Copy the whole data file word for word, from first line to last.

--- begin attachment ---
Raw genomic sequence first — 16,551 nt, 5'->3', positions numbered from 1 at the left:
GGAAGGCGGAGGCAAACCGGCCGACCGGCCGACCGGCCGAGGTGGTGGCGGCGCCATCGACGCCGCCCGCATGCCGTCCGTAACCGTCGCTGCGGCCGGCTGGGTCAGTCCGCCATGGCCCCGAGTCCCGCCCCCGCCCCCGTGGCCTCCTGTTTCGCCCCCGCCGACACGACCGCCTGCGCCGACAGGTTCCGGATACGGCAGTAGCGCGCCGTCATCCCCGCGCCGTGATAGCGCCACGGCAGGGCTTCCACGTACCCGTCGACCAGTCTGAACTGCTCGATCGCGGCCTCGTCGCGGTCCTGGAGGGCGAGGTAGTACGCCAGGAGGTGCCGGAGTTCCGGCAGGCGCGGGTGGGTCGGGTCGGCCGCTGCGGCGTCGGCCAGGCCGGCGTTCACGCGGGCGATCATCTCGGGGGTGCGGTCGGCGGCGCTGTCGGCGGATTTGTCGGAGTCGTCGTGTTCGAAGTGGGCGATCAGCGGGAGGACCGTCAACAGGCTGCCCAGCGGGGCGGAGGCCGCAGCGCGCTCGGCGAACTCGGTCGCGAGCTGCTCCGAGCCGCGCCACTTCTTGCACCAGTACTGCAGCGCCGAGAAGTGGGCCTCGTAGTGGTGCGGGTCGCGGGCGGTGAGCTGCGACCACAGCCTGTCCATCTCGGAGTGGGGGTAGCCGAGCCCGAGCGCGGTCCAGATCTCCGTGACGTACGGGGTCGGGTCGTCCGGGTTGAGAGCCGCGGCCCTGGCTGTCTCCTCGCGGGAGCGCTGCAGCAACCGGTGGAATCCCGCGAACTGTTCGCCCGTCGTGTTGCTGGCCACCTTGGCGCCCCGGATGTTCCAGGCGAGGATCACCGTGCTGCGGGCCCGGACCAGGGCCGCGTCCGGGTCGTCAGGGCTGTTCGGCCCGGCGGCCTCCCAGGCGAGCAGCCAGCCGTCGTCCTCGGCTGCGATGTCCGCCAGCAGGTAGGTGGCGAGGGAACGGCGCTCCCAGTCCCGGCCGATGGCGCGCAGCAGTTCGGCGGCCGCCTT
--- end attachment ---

Raw genomic sequence first — 16,551 nt, 5'->3', positions numbered from 1 at the left:
GGAAGGCGGAGGCAAACCGGCCGACCGGCCGACCGGCCGAGGTGGTGGCGGCGCCATCGACGCCGCCCGCATGCCGTCCGTAACCGTCGCTGCGGCCGGCTGGGTCAGTCCGCCATGGCCCCGAGTCCCGCCCCCGCCCCCGTGGCCTCCTGTTTCGCCCCCGCCGACACGACCGCCTGCGCCGACAGGTTCCGGATACGGCAGTAGCGCGCCGTCATCCCCGCGCCGTGATAGCGCCACGGCAGGGCTTCCACGTACCCGTCGACCAGTCTGAACTGCTCGATCGCGGCCTCGTCGCGGTCCTGGAGGGCGAGGTAGTACGCCAGGAGGTGCCGGAGTTCCGGCAGGCGCGGGTGGGTCGGGTCGGCCGCTGCGGCGTCGGCCAGGCCGGCGTTCACGCGGGCGATCATCTCGGGGGTGCGGTCGGCGGCGCTGTCGGCGGATTTGTCGGAGTCGTCGTGTTCGAAGTGGGCGATCAGCGGGAGGACCGTCAACAGGCTGCCCAGCGGGGCGGAGGCCGCAGCGCGCTCGGCGAACTCGGTCGCGAGCTGCTCCGAGCCGCGCCACTTCTTGCACCAGTACTGCAGCGCCGAGAAGTGGGCCTCGTAGTGGTGCGGGTCGCGGGCGGTGAGCTGCGACCACAGCCTGTCCATCTCGGAGTGGGGGTAGCCGAGCCCGAGCGCGGTCCAGATCTCCGTGACGTACGGGGTCGGGTCGTCCGGGTTGAGAGCCGCGGCCCTGGCTGTCTCCTCGCGGGAGCGCTGCAGCAACCGGTGGAATCCCGCGAACTGTTCGCCCGTCGTGTTGCTGGCCACCTTGGCGCCCCGGATGTTCCAGGCGAGGATCACCGTGCTGCGGGCCCGGACCAGGGCCGCGTCCGGGTCGTCAGGGCTGTTCGGCCCGGCGGCCTCCCAGGCGAGCAGCCAGCCGTCGTCCTCGGCTGCGATGTCCGCCAGCAGGTAGGTGGCGAGGGAACGGCGCTCCCAGTCCCGGCCGATGGCGCGCAGCAGTTCGGCGGCCGCCTT